COPING: Ingrid Arneaud at her home in San Juan.
Living with LUPUS
Kimoy Leon Sing
A report posted online by Medical News Today, dated June 22, 2012 indicated a rise in autoimmune diseases such as lupus and Type1 diabetes that has left researchers at the Centre for Disease Control and Prevention in the United States baffled.
It is estimated that 1.5 million Americans, and at least five million people worldwide, have a form of lupus according to The Lupus Foundation of America. Although lupus can strike men and women of all ages they state, 90 percent of individuals diagnosed with the disease are women.
Ingrid Arneaud represents one of the five million people currently living with this terrible disease. The disease causes her body’s own immune system to become hyperactive and attacks normal, healthy tissue. What causes it is unknown.
According to Medical News Today, under normal function, the immune system makes proteins called antibodies in order to protect and fight against antigens such as viruses and bacteria. Lupus makes the immune system unable to differentiate between antigens and healthy tissue. This leads the immune system to direct antibodies against the healthy tissue - not just antigens—causing swelling, pain, and tissue damage.
In a recent interview with the Express, Arneaud bravely shared her story. Diagnosed with lupus in 1995, Arneaud’s simple life was turned upside down, leaving the mother of two wondering what to do. She said, “I am quite certain this illness crept up two years before. In 1995 was the full blast - rash, joint-pains, falling hair and tiredness. Other symptoms like loss of appetite and lethargic feelings also presented themselves - all quite new to me.”
“I was a ‘busybody’ as a working woman with housework and two teenage daughters. I was too tired to function; the tiredness no words can explain,” she added.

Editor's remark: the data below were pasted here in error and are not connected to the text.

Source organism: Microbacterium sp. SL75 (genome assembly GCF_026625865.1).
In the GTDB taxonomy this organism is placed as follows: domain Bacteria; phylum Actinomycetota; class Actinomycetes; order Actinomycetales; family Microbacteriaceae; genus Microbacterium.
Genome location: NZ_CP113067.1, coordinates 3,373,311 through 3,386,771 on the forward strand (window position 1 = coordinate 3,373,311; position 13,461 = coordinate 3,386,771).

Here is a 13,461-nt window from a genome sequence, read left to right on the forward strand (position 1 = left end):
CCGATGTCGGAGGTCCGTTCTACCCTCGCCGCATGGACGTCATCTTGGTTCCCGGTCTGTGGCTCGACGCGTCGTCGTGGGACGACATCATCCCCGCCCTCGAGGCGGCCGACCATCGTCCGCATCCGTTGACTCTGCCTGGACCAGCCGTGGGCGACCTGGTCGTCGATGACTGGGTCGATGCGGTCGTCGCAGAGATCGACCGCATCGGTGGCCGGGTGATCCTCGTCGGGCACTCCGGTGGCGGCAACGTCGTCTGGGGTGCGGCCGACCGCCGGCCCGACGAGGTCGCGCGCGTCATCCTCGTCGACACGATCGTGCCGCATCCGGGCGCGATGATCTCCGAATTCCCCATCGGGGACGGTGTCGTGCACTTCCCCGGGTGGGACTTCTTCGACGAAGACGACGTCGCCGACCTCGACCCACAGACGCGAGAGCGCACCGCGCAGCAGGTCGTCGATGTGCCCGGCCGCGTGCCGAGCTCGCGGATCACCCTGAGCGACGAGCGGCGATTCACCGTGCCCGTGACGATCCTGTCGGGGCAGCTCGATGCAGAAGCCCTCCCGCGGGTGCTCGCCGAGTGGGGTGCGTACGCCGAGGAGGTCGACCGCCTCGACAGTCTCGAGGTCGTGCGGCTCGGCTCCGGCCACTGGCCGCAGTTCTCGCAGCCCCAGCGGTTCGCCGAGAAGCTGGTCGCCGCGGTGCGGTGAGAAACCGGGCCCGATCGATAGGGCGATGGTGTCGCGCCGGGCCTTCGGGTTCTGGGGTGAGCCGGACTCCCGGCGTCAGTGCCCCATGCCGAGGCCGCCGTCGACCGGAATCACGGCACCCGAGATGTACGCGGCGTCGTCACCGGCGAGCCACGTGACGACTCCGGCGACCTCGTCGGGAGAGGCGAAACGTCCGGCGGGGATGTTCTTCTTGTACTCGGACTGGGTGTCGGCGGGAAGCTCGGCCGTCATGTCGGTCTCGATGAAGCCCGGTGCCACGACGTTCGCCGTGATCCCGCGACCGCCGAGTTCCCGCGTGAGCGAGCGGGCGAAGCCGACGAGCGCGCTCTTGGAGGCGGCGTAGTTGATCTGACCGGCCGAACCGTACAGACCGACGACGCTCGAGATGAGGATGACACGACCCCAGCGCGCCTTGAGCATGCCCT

Everyday a struggle; Arneaud says she tries to remain optimistic despite having limited mobility and having to depend on others to do tasks she never had to think twice to do.
She said, “People think (we) people with lupus look well. I sound very well but people can be insensitive to the challenges people with lupus must face on a daily basis.” Arneaud said her main concerns were her children. Diagnosed with systemic lupus erythematosus (SLE) where more than one of the body’s organs is usually affected she also found out that there was no cure.
After much prayers and following her doctor’s advice when it came to medication and treating her symptoms, she said, “It took a while for the medication to work but it did work. It saved my life. I thank God I have seen my children grown and even seen a grandchild.”
“I joined the Lupus Society for education and to enquire how patients cope. Their stories are similar. A positive attitude and patience see me through my days in addition to adequate rest, proper nutrition, right dosage of medication and no stress. I thank God for his guidance and support of my family and friends for seeing me through,” Arneaud said.
While she cannot go to beach as she used to since most people with lupus are sun-sensitive, Arneaud enjoys spending her time writing poems and creating bookmarks.
WHAT IS LUPUS?
Lupus erythematosus (pronounced loo-pus e-ree-the-ma-toe-sus) is an autoimmune disease. It is one of many conditions in which the body's immune system produces antibodies against its own tissues. Antibodies are chemicals which are produced within the body to fight infections and cancers and they keep the body healthy. In the case of lupus, they are produced in large amounts against any tissue including the joints, skin, kidneys, heart, lungs, blood and brain and cause the tissue to become inflamed and therefore damaged. We don't know exactly what causes the body to react this way but lupus is not infectious and is not caused by cancer. There are some drugs which may cause lupus but this type usually get better when the drug is stopped.